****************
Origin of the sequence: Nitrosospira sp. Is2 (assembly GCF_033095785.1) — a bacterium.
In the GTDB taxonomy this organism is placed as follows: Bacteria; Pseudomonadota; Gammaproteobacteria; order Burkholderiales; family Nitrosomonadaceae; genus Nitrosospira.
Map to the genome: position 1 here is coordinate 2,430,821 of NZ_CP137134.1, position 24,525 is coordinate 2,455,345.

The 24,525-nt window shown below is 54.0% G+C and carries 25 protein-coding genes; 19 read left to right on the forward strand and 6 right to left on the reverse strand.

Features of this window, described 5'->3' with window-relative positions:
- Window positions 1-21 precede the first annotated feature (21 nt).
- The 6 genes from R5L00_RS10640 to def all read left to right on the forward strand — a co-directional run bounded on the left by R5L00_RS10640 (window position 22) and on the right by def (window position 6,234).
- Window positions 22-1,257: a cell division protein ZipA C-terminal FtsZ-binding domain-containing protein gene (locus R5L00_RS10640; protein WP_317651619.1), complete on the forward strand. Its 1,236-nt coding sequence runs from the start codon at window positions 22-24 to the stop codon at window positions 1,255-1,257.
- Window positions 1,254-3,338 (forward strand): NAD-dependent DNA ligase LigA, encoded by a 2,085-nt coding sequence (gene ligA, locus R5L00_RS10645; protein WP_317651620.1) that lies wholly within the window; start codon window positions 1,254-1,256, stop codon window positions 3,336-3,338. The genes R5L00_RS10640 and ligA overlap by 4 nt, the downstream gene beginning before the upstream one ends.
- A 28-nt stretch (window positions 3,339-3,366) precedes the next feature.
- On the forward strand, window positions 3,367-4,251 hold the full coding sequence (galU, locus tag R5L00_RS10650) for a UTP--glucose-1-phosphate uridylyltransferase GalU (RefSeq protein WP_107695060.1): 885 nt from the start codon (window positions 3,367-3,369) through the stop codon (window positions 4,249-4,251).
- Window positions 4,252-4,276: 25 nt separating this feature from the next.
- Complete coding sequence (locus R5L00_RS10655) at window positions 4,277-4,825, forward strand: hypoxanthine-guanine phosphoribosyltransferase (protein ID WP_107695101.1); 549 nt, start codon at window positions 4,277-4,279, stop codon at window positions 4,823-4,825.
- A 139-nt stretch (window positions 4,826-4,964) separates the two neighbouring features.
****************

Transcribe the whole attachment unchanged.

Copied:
Origin of the sequence: Nitrosospira sp. Is2 (assembly GCF_033095785.1) — a bacterium.
In the GTDB taxonomy this organism is placed as follows: Bacteria; Pseudomonadota; Gammaproteobacteria; order Burkholderiales; family Nitrosomonadaceae; genus Nitrosospira.
Map to the genome: position 1 here is coordinate 2,430,821 of NZ_CP137134.1, position 24,525 is coordinate 2,455,345.

The 24,525-nt window shown below is 54.0% G+C and carries 25 protein-coding genes; 19 read left to right on the forward strand and 6 right to left on the reverse strand.

Features of this window, described 5'->3' with window-relative positions:
- Window positions 1-21 precede the first annotated feature (21 nt).
- The 6 genes from R5L00_RS10640 to def all read left to right on the forward strand — a co-directional run bounded on the left by R5L00_RS10640 (window position 22) and on the right by def (window position 6,234).
- Window positions 22-1,257: a cell division protein ZipA C-terminal FtsZ-binding domain-containing protein gene (locus R5L00_RS10640; protein WP_317651619.1), complete on the forward strand. Its 1,236-nt coding sequence runs from the start codon at window positions 22-24 to the stop codon at window positions 1,255-1,257.
- Window positions 1,254-3,338 (forward strand): NAD-dependent DNA ligase LigA, encoded by a 2,085-nt coding sequence (gene ligA, locus R5L00_RS10645; protein WP_317651620.1) that lies wholly within the window; start codon window positions 1,254-1,256, stop codon window positions 3,336-3,338. The genes R5L00_RS10640 and ligA overlap by 4 nt, the downstream gene beginning before the upstream one ends.
- A 28-nt stretch (window positions 3,339-3,366) precedes the next feature.
- On the forward strand, window positions 3,367-4,251 hold the full coding sequence (galU, locus tag R5L00_RS10650) for a UTP--glucose-1-phosphate uridylyltransferase GalU (RefSeq protein WP_107695060.1): 885 nt from the start codon (window positions 3,367-3,369) through the stop codon (window positions 4,249-4,251).
- Window positions 4,252-4,276: 25 nt separating this feature from the next.
- Complete coding sequence (locus R5L00_RS10655) at window positions 4,277-4,825, forward strand: hypoxanthine-guanine phosphoribosyltransferase (protein ID WP_107695101.1); 549 nt, start codon at window positions 4,277-4,279, stop codon at window positions 4,823-4,825.
- A 139-nt stretch (window positions 4,826-4,964) separates the two neighbouring features.